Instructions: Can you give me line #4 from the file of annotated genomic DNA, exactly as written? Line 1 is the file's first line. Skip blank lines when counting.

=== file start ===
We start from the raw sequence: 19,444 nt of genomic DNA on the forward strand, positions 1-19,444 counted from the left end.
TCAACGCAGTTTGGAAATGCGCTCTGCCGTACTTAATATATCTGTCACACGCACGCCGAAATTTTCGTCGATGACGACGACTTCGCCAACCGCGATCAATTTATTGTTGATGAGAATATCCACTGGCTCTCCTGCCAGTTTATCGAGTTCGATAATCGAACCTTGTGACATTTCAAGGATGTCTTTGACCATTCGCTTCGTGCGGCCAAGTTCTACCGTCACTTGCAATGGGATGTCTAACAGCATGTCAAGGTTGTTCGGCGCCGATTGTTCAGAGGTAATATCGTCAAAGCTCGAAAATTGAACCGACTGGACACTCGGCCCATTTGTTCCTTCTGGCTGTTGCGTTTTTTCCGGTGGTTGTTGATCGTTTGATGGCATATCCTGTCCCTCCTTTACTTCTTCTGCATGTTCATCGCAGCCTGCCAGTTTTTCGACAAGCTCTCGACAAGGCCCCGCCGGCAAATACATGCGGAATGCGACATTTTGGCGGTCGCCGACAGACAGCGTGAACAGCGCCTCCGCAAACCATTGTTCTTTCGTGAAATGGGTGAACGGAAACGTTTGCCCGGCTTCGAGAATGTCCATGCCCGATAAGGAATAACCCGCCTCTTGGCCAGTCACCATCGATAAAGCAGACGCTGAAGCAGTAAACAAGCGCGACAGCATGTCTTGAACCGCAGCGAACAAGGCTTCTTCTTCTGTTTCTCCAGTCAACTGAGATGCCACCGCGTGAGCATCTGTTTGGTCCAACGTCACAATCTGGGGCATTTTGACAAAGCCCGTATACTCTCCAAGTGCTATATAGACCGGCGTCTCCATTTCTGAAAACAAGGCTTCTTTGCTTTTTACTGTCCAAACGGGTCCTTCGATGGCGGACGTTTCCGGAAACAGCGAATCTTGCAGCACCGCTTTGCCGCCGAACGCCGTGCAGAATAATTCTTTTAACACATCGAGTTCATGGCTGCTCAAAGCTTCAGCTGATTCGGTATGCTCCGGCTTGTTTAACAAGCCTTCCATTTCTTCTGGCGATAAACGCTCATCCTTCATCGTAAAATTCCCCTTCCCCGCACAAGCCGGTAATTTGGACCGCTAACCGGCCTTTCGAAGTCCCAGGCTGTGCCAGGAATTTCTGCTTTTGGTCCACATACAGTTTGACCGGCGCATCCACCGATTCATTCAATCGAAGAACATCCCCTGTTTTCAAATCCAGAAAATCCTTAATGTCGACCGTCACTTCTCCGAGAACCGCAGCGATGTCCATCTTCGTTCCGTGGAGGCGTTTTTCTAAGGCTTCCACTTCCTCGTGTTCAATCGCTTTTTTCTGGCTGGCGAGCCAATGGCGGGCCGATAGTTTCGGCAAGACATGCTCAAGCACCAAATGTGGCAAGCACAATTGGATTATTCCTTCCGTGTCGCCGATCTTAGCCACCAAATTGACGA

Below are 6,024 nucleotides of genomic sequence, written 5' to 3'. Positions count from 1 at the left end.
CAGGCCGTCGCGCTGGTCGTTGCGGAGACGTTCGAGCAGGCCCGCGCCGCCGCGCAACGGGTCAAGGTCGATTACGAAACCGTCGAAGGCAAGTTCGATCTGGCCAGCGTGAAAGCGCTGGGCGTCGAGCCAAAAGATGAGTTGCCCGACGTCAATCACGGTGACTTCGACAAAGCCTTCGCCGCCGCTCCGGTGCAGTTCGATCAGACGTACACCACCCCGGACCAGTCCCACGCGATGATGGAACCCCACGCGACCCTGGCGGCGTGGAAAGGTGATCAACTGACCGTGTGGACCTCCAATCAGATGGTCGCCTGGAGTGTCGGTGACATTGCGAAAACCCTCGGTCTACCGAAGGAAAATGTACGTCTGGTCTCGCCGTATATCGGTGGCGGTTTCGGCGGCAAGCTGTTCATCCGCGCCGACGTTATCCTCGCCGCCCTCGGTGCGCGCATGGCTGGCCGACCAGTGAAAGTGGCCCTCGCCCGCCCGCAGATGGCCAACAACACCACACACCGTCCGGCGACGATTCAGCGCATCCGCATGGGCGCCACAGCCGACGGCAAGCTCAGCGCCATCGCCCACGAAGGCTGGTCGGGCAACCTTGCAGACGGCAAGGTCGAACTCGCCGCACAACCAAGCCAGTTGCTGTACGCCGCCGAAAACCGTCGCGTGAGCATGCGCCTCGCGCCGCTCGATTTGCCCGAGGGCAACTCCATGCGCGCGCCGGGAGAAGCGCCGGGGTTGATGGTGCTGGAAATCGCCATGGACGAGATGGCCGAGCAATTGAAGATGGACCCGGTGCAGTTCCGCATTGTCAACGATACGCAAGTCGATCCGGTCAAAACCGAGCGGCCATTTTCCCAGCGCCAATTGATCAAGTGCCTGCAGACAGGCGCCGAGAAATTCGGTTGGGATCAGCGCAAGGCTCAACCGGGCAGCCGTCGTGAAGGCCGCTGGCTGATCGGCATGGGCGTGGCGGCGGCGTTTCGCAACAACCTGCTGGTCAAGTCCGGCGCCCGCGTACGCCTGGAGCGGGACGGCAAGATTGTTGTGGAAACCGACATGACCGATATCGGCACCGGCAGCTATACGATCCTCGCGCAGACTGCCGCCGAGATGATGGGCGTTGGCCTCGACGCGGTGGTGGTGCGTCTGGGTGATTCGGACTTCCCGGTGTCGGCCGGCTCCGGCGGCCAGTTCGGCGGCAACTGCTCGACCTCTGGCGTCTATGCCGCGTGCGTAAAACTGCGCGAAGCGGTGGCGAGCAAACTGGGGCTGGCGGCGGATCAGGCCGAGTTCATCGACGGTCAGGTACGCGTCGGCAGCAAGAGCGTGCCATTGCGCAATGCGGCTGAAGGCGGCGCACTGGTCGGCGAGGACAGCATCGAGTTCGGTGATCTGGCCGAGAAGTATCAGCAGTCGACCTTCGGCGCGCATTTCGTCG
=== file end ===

CAGGCCGTCGCGCTGGTCGTTGCGGAGACGTTCGAGCAGGCCCGCGCCGCCGCGCAACGGGTCAAGGTCGATTACGAAACCGTCGAAGGCAAGTTCGATCTGGCCAGCGTGAAAGCGCTGGGCGTCGAGCCAAAAGATGAGTTGCCCGACGTCAATCACGGTGACTTCGACAAAGCCTTCGCCGCCGCTCCGGTGCAGTTCGATCAGACGTACACCACCCCGGACCAGTCCCACGCGATGATGGAACCCCACGCGACCCTGGCGGCGTGGAAAGGTGATCAACTGACCGTGTGGACCTCCAATCAGATGGTCGCCTGGAGTGTCGGTGACATTGCGAAAACCCTCGGTCTACCGAAGGAAAATGTACGTCTGGTCTCGCCGTATATCGGTGGCGGTTTCGGCGGCAAGCTGTTCATCCGCGCCGACGTTATCCTCGCCGCCCTCGGTGCGCGCATGGCTGGCCGACCAGTGAAAGTGGCCCTCGCCCGCCCGCAGATGGCCAACAACACCACACACCGTCCGGCGACGATTCAGCGCATCCGCATGGGCGCCACAGCCGACGGCAAGCTCAGCGCCATCGCCCACGAAGGCTGGTCGGGCAACCTTGCAGACGGCAAGGTCGAACTCGCCGCACAACCAAGCCAGTTGCTGTACGCCGCCGAAAACCGTCGCGTGAGCATGCGCCTCGCGCCGCTCGATTTGCCCGAGGGCAACTCCATGCGCGCGCCGGGAGAAGCGCCGGGGTTGATGGTGCTGGAAATCGCCATGGACGAGATGGCCGAGCAATTGAAGATGGACCCGGTGCAGTTCCGCATTGTCAACGATACGCAAGTCGATCCGGTCAAAACCGAGCGGCCATTTTCCCAGCGCCAATTGATCAAGTGCCTGCAGACAGGCGCCGAGAAATTCGGTTGGGATCAGCGCAAGGCTCAACCGGGCAGCCGTCGTGAAGGCCGCTGGCTGATCGGCATGGGCGTGGCGGCGGCGTTTCGCAACAACCTGCTGGTCAAGTCCGGCGCCCGCGTACGCCTGGAGCGGGACGGCAAGATTGTTGTGGAAACCGACATGACCGATATCGGCACCGGCAGCTATACGATCCTCGCGCAGACTGCCGCCGAGATGATGGGCGTTGGCCTCGACGCGGTGGTGGTGCGTCTGGGTGATTCGGACTTCCCGGTGTCGGCCGGCTCCGGCGGCCAGTTCGGCGGCAACTGCTCGACCTCTGGCGTCTATGCCGCGTGCGTAAAACTGCGCGAAGCGGTGGCGAGCAAACTGGGGCTGGCGGCGGATCAGGCCGAGTTCATCGACGGTCAGGTACGCGTCGGCAGCAAGAGCGTGCCATTGCGCAATGCGGCTGAAGGCGGCGCACTGGTCGGCGAGGACAGCATCGAGTTCGGTGATCTGGCCGAGAAGTATCAGCAGTCGACCTTCGGCGCGCATTTCGTCG